Page last updated at 11:18 GMT, Saturday, 17 October 2009 12:18 UK

Cowboys of the Wild West live on

Cowboy horses on the Great Plains
There is still rugged terrain on the Great Plains only accessible by horseback

The traditions of America's cowboys are alive and well on the Great Plains despite modern technology encroaching on their way of life on the prairie, as Kevin Connolly found when he visited Montana and the Dakotas.

When I grew up watching old Westerns at Saturday morning pictures back in the 1960s, it never crossed my mind that the age of the cowboy would last long enough for me to meet some of them at work on America's northern Great Plains, where cattle are still roped and branded by tough, taciturn men on horseback.

It is like finding a place where history is still alive and running concurrently with the present.

Walking into a Stetsoned and booted town like Glendive, Montana, feels like walking into a bar in Rome and finding gladiators relaxing over an espresso.

'Horse wreck'

But cowboys are more than merely living reminders of the toughness and determination with which America claimed and tamed the great oceans of land between its coasts.

They are still - for now at least - important figures in American ranching, prized for their ability to follow cattle on horseback over the roughest of ground.

Cowboy Neil Tangen
Neil Tangen lost all his teeth in what he called a "horse wreck"

When you get talking to them though, you quickly forget any romantic thoughts about how their eyes speak of long, lonely days watching the endless skies and rolling plains chasing each other towards the horizon.

They have pretty much the same concerns as any other Americans - one of them, Neil Tangen, gave me a more graphic insight into the healthcare debate than I have got from interviewing any number of doctors and nurses.

He had no front teeth. This was the result of what he described as a "horse wreck", when an animal he was in the process of breaking in, bolted and ran into a fence post. Neil's jaw was smashed and he lost most of his teeth.

When the time came for treatment he said his insurance company agreed to pay for all his back teeth to be fixed because they are unarguably used primarily for chewing.

Front teeth, he said he was told, are essentially cosmetic, at least in part, and were therefore not covered.

Neil is tackling this problem with his trusty ballpoint and insurance form, rather than with the traditional cowboy methods of conflict resolution. The gun fight and the mass brawl in the crowded saloon have been consigned to history.

The main threat to this way of life comes, rather curiously, from something called an all-terrain vehicle which looks a little like a cross between a golf-buggy and a lunar landing craft

Economically, things are not good on the ranches of the plains. Falling cattle prices mean hard times, and the cowboy himself seems a little like an endangered species - a man whose basically 19th-Century skills belong to the age of the sail-maker and the barber who doubled as a surgeon.

The main threat to this way of life comes, rather curiously, from something called an all-terrain vehicle which looks a little like a cross between a golf-buggy and a lunar landing craft.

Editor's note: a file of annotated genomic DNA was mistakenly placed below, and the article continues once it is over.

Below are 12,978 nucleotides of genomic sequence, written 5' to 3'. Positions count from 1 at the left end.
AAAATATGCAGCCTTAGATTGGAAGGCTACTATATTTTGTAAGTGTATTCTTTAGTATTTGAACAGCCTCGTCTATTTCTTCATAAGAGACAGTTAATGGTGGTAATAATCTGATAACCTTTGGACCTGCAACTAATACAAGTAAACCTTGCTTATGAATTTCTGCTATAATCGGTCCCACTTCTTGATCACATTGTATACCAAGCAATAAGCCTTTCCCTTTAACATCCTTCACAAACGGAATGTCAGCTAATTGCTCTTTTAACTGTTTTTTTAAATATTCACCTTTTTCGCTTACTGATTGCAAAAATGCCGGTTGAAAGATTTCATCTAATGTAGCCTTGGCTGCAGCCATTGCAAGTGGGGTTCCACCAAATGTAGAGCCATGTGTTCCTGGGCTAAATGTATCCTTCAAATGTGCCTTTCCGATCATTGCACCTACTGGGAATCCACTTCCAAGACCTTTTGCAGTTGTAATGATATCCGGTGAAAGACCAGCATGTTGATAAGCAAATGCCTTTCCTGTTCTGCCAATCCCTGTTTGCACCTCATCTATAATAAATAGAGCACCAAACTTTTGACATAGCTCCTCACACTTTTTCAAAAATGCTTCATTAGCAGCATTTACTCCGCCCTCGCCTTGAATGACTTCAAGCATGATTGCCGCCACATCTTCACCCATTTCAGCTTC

It can do many of the jobs done by horses on the rough, craggy terrains of Montana and the Dakotas and it can do them without getting tired. It offers nothing of the mystical closeness you sense between horse and rider, but it is cheap and easy to use, and a horse is neither of those things.

'Tough lifestyle'

Add to that the difficulty of selling a tough, lonely, rural lifestyle to a generation reared on air conditioning and computer games, and the future can suddenly seem as bleak as an October day on the plains, when the clouds seep over the horizon and into the sky like sand filling an hour glass.

But the cowboy has been written off before and lived to tell the tale.

And I do not mean in his endless gunfights with quick-on-the-draw rivals in the dusty streets of small frontier towns, or indeed in his long-running confrontation with those original inhabitants of the West who we no longer call Indians.

The cowboy embodies many of the characteristics which Americans see as part of their identity

The cowboys' main enemies in fact have always been economic.

The coming of the railroads at the end of the 19th Century, for example, meant that ranchers no longer needed to pay ranch hands to drive their herds from the prairies to the stockyards of the big cities.

And there was worse to come.

On the Great Plains, many people will tell you that you can date the beginning of the end to the day in 1876 when a businessman called John Gates demonstrated barbed wires to sceptical ranchers in San Antonio, by creating an enclosure in a city square and penning cattle inside it.

Not all of Mr Gates's ideas were quite so good - he once lost $1m betting on which one of a pair of raindrops on the window of a railway carriage would dribble to the bottom first.

Once ranchers realised that barbed wire would contain their animals without injuring them, the era of the highly-paid horseman shepherding cattle around the plains seemed all but over.

Lone riders

However, there are still cowboys all over the West, from North Dakota down to New Mexico, partly because there is still some rugged terrain where the horse remains the best way of getting around.

But it is also partly because the cowboy embodies many of the characteristics which Americans see as part of their identity - the tough, self-reliant figure riding alone who tamed the unconquerable wilderness from which America drew its wealth.

How much longer that lifestyle will survive on the ranch rather than the tourist heritage park is hard to say, of course.

But not for the first time, the cowboy finds himself staring towards a far horizon, wondering what challenges lie beyond it.

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